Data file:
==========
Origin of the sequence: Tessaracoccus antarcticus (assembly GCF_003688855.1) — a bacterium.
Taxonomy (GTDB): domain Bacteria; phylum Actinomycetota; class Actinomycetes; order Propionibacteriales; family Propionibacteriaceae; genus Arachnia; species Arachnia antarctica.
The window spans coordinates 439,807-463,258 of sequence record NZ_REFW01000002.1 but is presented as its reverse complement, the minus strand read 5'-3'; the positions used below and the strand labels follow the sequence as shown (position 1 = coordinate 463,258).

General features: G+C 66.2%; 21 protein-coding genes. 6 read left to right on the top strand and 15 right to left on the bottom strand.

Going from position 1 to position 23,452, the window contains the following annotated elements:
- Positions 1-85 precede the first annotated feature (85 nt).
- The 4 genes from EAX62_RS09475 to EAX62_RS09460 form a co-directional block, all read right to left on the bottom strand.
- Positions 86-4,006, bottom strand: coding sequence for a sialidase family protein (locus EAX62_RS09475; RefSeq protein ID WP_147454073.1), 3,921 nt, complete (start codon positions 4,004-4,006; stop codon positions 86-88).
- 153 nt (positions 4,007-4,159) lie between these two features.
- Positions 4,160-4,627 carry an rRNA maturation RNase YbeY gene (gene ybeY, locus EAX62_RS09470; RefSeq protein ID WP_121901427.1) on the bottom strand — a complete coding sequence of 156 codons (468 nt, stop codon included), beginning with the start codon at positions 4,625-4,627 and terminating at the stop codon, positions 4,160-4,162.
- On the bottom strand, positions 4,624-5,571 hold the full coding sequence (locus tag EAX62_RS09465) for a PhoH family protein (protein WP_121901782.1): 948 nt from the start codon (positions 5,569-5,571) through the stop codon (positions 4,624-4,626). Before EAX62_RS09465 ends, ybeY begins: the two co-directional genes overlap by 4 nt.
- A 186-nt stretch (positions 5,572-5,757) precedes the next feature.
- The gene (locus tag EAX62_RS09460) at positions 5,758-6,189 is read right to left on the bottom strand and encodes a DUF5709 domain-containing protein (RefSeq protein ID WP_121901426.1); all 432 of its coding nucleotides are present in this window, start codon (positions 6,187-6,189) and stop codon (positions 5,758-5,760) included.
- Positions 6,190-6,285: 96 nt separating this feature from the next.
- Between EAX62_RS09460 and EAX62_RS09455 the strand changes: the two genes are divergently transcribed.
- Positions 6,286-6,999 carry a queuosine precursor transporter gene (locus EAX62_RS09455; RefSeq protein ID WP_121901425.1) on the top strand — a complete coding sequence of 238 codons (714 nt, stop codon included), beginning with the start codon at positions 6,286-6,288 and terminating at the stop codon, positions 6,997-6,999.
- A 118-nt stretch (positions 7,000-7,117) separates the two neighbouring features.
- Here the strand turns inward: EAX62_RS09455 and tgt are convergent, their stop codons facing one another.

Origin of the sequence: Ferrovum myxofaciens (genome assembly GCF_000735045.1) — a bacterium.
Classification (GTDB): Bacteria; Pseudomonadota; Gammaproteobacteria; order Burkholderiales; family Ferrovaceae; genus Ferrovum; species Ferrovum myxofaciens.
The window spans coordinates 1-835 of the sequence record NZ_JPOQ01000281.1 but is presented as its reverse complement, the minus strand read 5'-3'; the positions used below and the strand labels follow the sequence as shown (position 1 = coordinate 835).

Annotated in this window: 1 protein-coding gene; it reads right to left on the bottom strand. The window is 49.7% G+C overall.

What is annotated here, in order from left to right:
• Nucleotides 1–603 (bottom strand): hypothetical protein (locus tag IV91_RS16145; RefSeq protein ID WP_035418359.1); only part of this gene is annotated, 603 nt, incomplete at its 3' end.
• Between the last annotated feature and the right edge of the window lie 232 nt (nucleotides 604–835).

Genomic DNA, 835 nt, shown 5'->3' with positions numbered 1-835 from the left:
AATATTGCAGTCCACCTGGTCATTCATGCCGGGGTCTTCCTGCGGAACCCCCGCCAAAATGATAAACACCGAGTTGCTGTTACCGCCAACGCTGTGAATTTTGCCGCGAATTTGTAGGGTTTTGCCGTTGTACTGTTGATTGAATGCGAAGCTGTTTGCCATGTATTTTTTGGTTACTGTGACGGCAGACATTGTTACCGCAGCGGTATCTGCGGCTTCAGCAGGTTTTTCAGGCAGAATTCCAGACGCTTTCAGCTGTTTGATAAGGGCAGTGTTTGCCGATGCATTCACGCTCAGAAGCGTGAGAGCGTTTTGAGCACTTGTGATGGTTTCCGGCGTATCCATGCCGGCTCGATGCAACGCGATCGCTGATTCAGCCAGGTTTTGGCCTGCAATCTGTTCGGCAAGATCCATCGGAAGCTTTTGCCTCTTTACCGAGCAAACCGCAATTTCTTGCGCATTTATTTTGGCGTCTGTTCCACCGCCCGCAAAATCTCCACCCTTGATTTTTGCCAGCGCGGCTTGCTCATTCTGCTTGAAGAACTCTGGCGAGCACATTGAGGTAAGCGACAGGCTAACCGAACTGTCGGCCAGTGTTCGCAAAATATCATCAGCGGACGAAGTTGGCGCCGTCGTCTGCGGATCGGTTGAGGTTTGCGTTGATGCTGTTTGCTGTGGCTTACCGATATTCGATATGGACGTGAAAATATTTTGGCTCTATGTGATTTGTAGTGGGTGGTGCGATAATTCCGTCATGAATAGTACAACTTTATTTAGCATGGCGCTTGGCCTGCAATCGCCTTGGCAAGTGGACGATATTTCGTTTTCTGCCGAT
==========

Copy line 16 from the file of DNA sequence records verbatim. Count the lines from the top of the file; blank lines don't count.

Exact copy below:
- Positions 6,286-6,999 carry a queuosine precursor transporter gene (locus EAX62_RS09455; RefSeq protein ID WP_121901425.1) on the top strand — a complete coding sequence of 238 codons (714 nt, stop codon included), beginning with the start codon at positions 6,286-6,288 and terminating at the stop codon, positions 6,997-6,999.